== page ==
Bishop of St Albans On Relations With Sikh Community

The Bishop of St Albans spoke during Lord Singh of Wimbledon’s debate on relations with the Sikh community following the publication of government documents regarding British involvement in planning the attack on the Golden Temple.

He focussed his remarks on the positive role that the Sikh community has played and continues to play in British society. He welcomed the lack of violent or radical response from the community in light of the publication of the documents, but warned of the danger that it could happen. He called for a wider inquiry into the broader relations between the UK and Indian governments at the time.

The Lord Bishop of St Albans: My Lords, the noble Lord, Lord Singh, has spoken eloquently of the terrible events that took place 30 years ago.

For some seven years in the 1990s, I was privileged to live in Walsall in the West Midlands, in a very multicultural area where I was then working and ministering. I not only counted among my friends a Sikh family living next door to me, but I also paid many visits to the local Guru Nanak temple and received wonderful hospitality there. Even then, some 10 years after the events of Operation Blue Star, Operation Sundown and Operation Woodrose, I was aware of how large these tragedies loomed not just in the imaginations but in the families of my neighbours.

These were not simply events that had taken place in a remote area; they were events that deeply affected people who lived around me. This was compounded because some of the worst atrocities took place at the holiest site for Sikhs. I am acutely aware of the pain, anguish and consternation that many of my Sikh friends feel. I want to identify with that. I am aware of just how difficult this is for them and of what they are feeling at the moment, as British citizens who have learnt that their own Government provided military advice not long before Operation Blue Star. I am not surprised that they are asking a lot of questions as they reflect on what happened.

During that period in the 1990s when I lived on the edge of the Black Country, I undertook some empirical research into the Sikh community as part of a degree that I was doing. It was fascinating. That research revealed that young Sikhs at that time in the West Midlands were a group with some of the highest levels of motivation and ambition compared with their peers. They were achieving excellent academic results in their exams. Not only were these young people making a real and tangible contribution to our society and our economy, but their families were making a huge contribution to their wider families back in their country of origin.

We know from other ethnic minority and minority religious groups in this country that sometimes events can be so significant—or, to use a rather overused word, so iconic—that they become catalysts for the radicalisation of a minority of their followers. Fortunately, there are few signs that this is happening in the Sikh community at the moment. However, there is a real danger that it could happen. As has already been pointed out by the noble Lord, Lord Singh, it is significant that the latest revelations have emerged in the 30th anniversary year, which adds great poignancy to our deliberations this evening.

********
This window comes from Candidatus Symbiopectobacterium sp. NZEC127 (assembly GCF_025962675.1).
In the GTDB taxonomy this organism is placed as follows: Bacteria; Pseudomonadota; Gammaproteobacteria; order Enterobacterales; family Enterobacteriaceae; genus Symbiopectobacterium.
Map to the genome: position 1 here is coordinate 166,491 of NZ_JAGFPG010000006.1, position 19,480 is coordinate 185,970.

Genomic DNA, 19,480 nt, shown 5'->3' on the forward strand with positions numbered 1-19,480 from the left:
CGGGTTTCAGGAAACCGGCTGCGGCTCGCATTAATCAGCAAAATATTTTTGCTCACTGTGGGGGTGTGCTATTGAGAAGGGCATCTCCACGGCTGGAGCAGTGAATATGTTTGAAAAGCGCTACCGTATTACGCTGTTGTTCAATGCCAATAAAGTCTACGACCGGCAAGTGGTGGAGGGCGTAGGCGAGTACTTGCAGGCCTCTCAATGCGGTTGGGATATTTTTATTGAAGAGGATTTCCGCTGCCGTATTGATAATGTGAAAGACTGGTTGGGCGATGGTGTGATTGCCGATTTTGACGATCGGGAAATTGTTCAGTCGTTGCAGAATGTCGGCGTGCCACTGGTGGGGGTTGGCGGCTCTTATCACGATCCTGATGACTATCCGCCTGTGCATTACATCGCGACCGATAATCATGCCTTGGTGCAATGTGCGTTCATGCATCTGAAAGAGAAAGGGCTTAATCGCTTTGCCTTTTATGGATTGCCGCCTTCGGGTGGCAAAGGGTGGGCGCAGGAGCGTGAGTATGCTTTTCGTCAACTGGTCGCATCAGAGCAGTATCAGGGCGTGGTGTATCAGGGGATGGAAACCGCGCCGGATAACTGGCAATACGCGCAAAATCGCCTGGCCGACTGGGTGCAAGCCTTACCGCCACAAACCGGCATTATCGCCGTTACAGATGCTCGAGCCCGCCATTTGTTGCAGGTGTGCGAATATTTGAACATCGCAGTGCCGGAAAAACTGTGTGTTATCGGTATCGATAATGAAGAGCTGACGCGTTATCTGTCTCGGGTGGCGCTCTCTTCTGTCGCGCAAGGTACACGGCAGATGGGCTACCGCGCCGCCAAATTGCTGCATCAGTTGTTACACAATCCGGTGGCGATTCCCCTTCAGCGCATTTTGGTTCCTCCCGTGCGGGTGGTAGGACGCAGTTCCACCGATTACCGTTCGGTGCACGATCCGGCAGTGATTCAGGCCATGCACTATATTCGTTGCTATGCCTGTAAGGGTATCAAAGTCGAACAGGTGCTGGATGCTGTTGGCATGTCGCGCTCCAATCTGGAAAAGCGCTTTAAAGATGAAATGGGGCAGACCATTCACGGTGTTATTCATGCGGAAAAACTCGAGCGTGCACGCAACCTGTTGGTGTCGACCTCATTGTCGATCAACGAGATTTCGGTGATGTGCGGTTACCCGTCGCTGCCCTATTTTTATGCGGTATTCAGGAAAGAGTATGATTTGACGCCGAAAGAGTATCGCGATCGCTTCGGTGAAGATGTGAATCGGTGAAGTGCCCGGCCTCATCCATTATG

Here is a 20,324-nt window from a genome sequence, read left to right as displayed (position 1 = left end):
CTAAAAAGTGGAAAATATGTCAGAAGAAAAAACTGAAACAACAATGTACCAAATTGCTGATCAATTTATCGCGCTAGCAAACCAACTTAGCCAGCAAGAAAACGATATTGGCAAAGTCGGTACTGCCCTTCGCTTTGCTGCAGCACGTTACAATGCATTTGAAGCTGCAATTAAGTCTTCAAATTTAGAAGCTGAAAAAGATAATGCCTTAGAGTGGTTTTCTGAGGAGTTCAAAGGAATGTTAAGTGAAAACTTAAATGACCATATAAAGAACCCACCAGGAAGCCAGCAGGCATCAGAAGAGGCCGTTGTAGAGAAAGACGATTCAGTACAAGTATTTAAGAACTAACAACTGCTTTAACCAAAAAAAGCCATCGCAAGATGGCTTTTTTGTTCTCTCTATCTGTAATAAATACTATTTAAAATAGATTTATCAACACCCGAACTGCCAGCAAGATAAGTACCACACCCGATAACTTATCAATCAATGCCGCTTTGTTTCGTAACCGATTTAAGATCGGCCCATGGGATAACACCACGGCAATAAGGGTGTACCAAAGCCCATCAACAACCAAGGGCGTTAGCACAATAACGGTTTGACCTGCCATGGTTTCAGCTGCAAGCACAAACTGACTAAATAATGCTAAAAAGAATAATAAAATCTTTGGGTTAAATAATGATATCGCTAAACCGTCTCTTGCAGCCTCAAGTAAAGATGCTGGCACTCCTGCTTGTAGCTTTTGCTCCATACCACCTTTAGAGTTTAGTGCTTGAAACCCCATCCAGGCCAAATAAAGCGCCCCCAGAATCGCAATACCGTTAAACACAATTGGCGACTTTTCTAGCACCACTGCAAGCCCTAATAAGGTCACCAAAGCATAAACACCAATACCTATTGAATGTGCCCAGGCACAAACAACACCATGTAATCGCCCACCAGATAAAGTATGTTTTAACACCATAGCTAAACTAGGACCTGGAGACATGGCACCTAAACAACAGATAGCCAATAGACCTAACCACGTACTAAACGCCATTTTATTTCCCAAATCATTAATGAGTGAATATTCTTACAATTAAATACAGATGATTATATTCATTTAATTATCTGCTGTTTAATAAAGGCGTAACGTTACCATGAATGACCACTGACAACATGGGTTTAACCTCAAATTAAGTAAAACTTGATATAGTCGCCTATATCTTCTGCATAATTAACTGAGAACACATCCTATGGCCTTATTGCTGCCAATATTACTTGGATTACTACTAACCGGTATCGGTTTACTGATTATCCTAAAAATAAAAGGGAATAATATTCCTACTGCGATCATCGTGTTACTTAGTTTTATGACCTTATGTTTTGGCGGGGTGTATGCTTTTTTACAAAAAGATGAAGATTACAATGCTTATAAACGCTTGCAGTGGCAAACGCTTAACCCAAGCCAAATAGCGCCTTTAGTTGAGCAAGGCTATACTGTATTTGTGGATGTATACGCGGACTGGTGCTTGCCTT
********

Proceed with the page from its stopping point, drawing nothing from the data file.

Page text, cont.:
I want to acknowledge the role that the Foreign Secretary has played in this matter: his clear commitment to transparency, the investigation that has taken place, his Statement and his commitment to the ongoing dialogue. It is important that that continues. Nevertheless, in this case there are reasons why we need some sort of wider inquiry into what went on. We need to ensure that if there are any other areas in which there was complicity, not least between our Government and the Indian Government, they should be acknowledged.

If we are going to claim the moral high ground of believing in open government, and if we want our Sikh brothers and sisters to know that they are fully part of our nation and their contribution is still valued, we need to take a further look at this issue and have some sort of wider inquiry. If we fail to do so and to do everything we can to address the serious concerns being expressed by all sections of the Sikh community—and they are widespread concerns—there is a real danger of long-term damage to our excellent and outstanding community relations that have been built up over such a long time. I hope that we can find some way forward to give deeper reassurance to our Sikh brothers and sisters.

Baroness Warsi: [extract]….The right reverend Prelate the Bishop of St Albans mentioned other operations. Operation Sundown was one to which I think he referred. The report states:

“Recent Indian media reports suggest the operational plan developed by the Indian interlocutors of the UK military adviser was called ‘Sundown’, and focused on detaining Jarnail Singh Bhindranwale, the leader of the Sikh dissidents occupying Sri Harmandir Sahib. There is no mention of ‘Operation Sundown’ in UK files. Nor do those interviewed recall that name. Nor was the UK military adviser’s report of February focused on a ‘snatch’ operation. The plan it focused on was designed to re-establish control over the temple complex. It is, of course, possible that Indian planning went through several iterations after the UK military adviser’s visit and report”.


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